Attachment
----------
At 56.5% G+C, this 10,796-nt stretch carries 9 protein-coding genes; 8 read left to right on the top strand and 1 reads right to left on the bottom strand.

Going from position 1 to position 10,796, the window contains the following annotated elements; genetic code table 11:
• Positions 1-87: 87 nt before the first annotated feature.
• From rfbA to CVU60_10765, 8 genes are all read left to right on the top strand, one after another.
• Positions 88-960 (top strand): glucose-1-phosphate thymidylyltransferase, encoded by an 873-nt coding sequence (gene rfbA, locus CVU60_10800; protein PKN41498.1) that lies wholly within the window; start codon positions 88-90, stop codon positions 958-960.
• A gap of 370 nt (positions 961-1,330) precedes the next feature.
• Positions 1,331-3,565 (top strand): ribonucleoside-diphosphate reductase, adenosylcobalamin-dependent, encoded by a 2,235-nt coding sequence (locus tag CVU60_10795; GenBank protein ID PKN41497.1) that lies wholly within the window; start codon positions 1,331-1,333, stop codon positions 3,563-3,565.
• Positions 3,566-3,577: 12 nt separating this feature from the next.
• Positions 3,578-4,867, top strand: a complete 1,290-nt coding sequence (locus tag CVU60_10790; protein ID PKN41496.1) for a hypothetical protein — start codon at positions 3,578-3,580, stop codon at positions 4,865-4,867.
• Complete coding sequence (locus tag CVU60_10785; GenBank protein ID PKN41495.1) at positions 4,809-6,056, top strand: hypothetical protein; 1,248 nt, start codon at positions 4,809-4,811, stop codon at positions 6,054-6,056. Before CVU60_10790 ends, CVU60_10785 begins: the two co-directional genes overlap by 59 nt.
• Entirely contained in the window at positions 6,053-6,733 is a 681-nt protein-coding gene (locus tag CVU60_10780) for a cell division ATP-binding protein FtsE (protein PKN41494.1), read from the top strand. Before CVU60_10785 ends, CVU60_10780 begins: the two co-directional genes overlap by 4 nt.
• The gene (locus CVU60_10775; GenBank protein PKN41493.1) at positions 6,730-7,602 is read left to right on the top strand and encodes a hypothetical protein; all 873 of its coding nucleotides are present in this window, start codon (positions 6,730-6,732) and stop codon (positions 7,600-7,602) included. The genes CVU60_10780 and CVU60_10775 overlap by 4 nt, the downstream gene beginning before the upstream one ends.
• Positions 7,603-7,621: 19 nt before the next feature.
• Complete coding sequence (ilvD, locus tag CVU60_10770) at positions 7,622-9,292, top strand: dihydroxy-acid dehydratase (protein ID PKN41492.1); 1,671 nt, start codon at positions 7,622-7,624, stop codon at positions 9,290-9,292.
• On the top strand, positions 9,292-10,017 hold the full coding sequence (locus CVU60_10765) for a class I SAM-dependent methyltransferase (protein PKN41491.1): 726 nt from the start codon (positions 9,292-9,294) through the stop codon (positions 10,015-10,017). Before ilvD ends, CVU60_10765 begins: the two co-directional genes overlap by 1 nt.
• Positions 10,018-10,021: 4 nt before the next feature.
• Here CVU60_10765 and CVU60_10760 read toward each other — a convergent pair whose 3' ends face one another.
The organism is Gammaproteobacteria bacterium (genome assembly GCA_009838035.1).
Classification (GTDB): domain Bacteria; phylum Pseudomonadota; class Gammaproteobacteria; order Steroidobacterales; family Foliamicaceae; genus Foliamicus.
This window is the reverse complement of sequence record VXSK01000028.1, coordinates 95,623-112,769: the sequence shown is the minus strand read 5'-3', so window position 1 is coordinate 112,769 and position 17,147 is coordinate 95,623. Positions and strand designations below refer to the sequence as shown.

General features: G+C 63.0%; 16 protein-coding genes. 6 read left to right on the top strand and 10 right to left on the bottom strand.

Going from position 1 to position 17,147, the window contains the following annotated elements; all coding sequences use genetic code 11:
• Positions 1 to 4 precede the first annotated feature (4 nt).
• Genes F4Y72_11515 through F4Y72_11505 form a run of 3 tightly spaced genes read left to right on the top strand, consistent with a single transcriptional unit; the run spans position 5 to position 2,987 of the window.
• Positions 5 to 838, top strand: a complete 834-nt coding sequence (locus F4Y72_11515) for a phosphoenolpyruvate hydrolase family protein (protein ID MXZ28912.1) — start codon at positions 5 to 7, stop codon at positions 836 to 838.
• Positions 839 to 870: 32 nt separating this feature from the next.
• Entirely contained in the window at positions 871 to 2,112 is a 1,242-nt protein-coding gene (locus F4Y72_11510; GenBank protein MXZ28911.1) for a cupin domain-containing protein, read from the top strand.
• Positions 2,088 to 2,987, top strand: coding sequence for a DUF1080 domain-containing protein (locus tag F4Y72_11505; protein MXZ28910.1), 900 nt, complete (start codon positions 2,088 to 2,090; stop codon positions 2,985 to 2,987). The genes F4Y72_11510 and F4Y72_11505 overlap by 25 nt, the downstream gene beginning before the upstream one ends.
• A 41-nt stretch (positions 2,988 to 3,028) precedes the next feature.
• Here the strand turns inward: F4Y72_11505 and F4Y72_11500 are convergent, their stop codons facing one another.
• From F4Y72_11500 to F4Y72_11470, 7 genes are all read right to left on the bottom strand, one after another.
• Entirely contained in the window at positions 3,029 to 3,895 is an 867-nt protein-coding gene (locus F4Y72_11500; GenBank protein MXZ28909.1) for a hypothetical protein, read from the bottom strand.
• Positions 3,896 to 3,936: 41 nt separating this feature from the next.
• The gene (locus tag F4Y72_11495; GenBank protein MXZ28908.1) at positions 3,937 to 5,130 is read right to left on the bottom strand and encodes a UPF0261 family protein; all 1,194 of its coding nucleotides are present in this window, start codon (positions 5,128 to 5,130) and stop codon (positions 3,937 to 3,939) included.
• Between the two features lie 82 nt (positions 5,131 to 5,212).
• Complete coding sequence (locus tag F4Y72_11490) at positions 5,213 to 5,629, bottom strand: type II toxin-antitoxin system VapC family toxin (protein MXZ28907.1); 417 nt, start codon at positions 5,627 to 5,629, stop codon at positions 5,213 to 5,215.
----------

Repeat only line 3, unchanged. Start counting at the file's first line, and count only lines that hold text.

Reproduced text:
• Positions 1-87: 87 nt before the first annotated feature.